Hemorrhagic subependymal giant cell astrocytoma.
ABSTRACT We describe the CT and MR findings in a patient diagnosed with tuberous sclerosis after presenting with a hemorrhagic subependymal giant cell astrocytoma (SEGCA). While these tumors are not uncommon in tuberous sclerosis, hemorrhage into them is extremely rare.
Article: Subependymal giant cell astrocytomas with atypical histological features mimicking malignant gliomas.[show abstract] [hide abstract]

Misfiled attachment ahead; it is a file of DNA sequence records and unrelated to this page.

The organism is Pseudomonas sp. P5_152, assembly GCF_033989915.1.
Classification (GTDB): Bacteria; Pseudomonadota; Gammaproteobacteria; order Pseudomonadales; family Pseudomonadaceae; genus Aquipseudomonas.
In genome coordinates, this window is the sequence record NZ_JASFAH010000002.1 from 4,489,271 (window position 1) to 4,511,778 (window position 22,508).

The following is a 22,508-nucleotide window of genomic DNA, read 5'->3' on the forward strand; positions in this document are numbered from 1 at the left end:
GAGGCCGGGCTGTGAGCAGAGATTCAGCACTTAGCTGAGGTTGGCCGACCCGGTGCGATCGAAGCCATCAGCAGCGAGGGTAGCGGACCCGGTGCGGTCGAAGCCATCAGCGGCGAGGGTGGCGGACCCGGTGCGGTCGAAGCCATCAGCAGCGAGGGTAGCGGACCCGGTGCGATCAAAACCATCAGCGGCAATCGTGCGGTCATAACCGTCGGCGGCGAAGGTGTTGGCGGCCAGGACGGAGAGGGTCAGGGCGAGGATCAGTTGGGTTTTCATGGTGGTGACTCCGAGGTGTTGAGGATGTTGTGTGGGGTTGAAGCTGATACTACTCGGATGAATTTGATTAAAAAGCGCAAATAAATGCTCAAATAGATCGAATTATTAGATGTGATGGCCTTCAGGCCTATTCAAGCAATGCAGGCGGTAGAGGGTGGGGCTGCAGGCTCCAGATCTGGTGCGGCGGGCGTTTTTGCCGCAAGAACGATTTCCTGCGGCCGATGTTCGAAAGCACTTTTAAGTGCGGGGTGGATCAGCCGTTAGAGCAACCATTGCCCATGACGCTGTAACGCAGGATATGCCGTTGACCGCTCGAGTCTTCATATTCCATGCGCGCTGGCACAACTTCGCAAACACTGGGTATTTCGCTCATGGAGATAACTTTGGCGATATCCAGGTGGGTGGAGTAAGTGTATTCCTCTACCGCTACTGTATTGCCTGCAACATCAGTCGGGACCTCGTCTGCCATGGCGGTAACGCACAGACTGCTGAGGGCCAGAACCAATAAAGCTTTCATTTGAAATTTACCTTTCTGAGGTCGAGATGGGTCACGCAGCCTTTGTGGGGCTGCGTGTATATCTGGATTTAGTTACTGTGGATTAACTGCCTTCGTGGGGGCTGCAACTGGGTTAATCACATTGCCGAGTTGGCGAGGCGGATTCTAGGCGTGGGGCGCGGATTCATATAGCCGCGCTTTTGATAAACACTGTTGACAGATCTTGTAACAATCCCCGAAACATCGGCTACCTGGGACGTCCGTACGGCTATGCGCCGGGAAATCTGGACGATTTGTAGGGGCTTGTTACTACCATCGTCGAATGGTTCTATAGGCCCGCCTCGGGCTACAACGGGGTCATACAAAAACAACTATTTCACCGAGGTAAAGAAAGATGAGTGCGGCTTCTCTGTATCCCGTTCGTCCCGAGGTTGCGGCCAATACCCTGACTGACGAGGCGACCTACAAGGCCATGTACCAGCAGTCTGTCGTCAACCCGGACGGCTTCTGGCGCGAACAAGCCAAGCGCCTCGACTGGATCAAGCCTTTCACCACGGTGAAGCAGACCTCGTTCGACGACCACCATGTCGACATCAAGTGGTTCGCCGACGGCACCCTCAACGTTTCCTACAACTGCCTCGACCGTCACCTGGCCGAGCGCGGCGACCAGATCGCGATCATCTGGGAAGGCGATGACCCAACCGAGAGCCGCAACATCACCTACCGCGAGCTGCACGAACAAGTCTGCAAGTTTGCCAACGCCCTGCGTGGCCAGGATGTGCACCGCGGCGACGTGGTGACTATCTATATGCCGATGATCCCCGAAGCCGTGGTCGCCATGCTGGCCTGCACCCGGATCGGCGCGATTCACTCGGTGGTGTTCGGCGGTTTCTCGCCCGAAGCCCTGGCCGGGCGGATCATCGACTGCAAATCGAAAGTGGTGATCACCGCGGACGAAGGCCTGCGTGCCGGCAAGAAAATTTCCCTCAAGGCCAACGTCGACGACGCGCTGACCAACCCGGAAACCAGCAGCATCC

ABSTRACT: Subependymal giant cell astrocytoma (SEGA) is a rare, benign brain tumour developing in patients with tuberous sclerosis complex (TSC). Typical histopathological findings of this neoplasm are solid sheets and perivascular pseudorosettes of large, gemistocytic, polygonal and occasionally ganglion-like cells within a fibrillated background, accompanied by spindle-shaped cells creating broad fascicles. Rich vascular stroma, and numerous calcifications are common. Mitoses, focal necrosis, and endothelial proliferation are rarely encountered. In this study we report 3 cases of SEGA out of 29 TSC patients, operated on in the Department of Neurosurgery, Children's Memorial Health Institute, from 1990 to 2011 and retrospectively reviewed. These 3 cases exhibited distinct anaplastic features that might mimic malignant glioma. Histologically, the tumours were composed of pleomorphic, gemistocytic, polygonal, ganglion-like or multinucleated cells arranged in sheets or forming perivascular pseudorosettes. Numerous foci of necrosis, microvascular proliferation and high mitotic activity with atypical mito-tic figures were documented. The Ki67 labelling index was about 15-20%. These tumours might be confused with high-grade gliomas and such a misleading diagnosis might result in aggressive radio- or chemotherapy. Despite the common statement that morphological features of anaplasia, i.e. pleomorphism, necrosis, microvascular proliferation and increased mitotic activity, are not of prognostic value, the tumour behaviour in our cases seems to be more aggressive and requires longer follow-up studies. We suggest recognizing such cases of subependymal giant cell astrocytoma as atypical SEGAs.Folia neuropathologica / Association of Polish Neuropathologists and Medical Research Centre, Polish Academy of Sciences. 01/2011; 49(1):39-46.